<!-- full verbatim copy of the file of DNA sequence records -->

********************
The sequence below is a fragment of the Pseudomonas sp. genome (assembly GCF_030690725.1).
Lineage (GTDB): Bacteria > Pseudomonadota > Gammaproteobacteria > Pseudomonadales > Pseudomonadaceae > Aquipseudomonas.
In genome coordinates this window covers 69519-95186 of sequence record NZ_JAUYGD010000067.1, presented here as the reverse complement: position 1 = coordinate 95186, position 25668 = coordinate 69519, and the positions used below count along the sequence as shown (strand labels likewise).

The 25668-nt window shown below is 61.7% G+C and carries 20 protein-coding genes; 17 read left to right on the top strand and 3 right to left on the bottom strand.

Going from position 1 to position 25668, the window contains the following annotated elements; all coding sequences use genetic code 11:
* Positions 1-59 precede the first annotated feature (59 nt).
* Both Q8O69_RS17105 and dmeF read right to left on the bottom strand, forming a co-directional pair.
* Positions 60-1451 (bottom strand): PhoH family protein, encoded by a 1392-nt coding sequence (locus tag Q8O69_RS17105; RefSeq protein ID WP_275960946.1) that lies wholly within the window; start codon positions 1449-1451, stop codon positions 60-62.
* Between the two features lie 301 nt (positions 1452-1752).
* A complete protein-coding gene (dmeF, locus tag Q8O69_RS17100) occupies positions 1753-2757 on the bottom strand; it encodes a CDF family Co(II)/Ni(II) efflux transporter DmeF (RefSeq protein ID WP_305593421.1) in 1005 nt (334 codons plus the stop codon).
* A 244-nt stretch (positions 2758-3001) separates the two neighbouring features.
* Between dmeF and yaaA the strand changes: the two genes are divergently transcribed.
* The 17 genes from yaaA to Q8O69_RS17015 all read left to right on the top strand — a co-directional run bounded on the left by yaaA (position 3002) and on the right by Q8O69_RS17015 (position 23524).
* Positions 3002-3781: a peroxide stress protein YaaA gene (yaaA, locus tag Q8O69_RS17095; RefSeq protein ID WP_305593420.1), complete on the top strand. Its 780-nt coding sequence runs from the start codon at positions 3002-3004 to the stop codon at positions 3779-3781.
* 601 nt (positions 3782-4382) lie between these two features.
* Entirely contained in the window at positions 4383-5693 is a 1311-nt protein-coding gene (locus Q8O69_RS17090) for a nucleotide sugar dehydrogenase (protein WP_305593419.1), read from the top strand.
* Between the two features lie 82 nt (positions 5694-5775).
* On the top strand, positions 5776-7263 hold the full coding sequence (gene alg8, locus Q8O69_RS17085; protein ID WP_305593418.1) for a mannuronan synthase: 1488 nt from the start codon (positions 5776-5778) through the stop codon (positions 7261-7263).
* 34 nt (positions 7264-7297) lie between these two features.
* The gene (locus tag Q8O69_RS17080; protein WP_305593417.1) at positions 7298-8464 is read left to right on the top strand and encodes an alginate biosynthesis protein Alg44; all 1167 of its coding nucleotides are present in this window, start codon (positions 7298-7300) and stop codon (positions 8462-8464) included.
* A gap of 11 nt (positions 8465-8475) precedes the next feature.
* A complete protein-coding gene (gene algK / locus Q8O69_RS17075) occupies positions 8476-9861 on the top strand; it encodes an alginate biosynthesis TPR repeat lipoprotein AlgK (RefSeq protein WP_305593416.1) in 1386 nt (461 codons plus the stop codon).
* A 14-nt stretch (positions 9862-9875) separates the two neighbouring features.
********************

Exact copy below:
The sequence below is a fragment of the Pseudomonas sp. genome (assembly GCF_030690725.1).
Lineage (GTDB): Bacteria > Pseudomonadota > Gammaproteobacteria > Pseudomonadales > Pseudomonadaceae > Aquipseudomonas.
In genome coordinates this window covers 69519-95186 of sequence record NZ_JAUYGD010000067.1, presented here as the reverse complement: position 1 = coordinate 95186, position 25668 = coordinate 69519, and the positions used below count along the sequence as shown (strand labels likewise).

The 25668-nt window shown below is 61.7% G+C and carries 20 protein-coding genes; 17 read left to right on the top strand and 3 right to left on the bottom strand.

Going from position 1 to position 25668, the window contains the following annotated elements; all coding sequences use genetic code 11:
* Positions 1-59 precede the first annotated feature (59 nt).
* Both Q8O69_RS17105 and dmeF read right to left on the bottom strand, forming a co-directional pair.
* Positions 60-1451 (bottom strand): PhoH family protein, encoded by a 1392-nt coding sequence (locus tag Q8O69_RS17105; RefSeq protein ID WP_275960946.1) that lies wholly within the window; start codon positions 1449-1451, stop codon positions 60-62.
* Between the two features lie 301 nt (positions 1452-1752).
* A complete protein-coding gene (dmeF, locus tag Q8O69_RS17100) occupies positions 1753-2757 on the bottom strand; it encodes a CDF family Co(II)/Ni(II) efflux transporter DmeF (RefSeq protein ID WP_305593421.1) in 1005 nt (334 codons plus the stop codon).
* A 244-nt stretch (positions 2758-3001) separates the two neighbouring features.
* Between dmeF and yaaA the strand changes: the two genes are divergently transcribed.
* The 17 genes from yaaA to Q8O69_RS17015 all read left to right on the top strand — a co-directional run bounded on the left by yaaA (position 3002) and on the right by Q8O69_RS17015 (position 23524).
* Positions 3002-3781: a peroxide stress protein YaaA gene (yaaA, locus tag Q8O69_RS17095; RefSeq protein ID WP_305593420.1), complete on the top strand. Its 780-nt coding sequence runs from the start codon at positions 3002-3004 to the stop codon at positions 3779-3781.
* 601 nt (positions 3782-4382) lie between these two features.
* Entirely contained in the window at positions 4383-5693 is a 1311-nt protein-coding gene (locus Q8O69_RS17090) for a nucleotide sugar dehydrogenase (protein WP_305593419.1), read from the top strand.
* Between the two features lie 82 nt (positions 5694-5775).
* On the top strand, positions 5776-7263 hold the full coding sequence (gene alg8, locus Q8O69_RS17085; protein ID WP_305593418.1) for a mannuronan synthase: 1488 nt from the start codon (positions 5776-5778) through the stop codon (positions 7261-7263).
* 34 nt (positions 7264-7297) lie between these two features.
* The gene (locus tag Q8O69_RS17080; protein WP_305593417.1) at positions 7298-8464 is read left to right on the top strand and encodes an alginate biosynthesis protein Alg44; all 1167 of its coding nucleotides are present in this window, start codon (positions 7298-7300) and stop codon (positions 8462-8464) included.
* A gap of 11 nt (positions 8465-8475) precedes the next feature.
* A complete protein-coding gene (gene algK / locus Q8O69_RS17075) occupies positions 8476-9861 on the top strand; it encodes an alginate biosynthesis TPR repeat lipoprotein AlgK (RefSeq protein WP_305593416.1) in 1386 nt (461 codons plus the stop codon).
* A 14-nt stretch (positions 9862-9875) separates the two neighbouring features.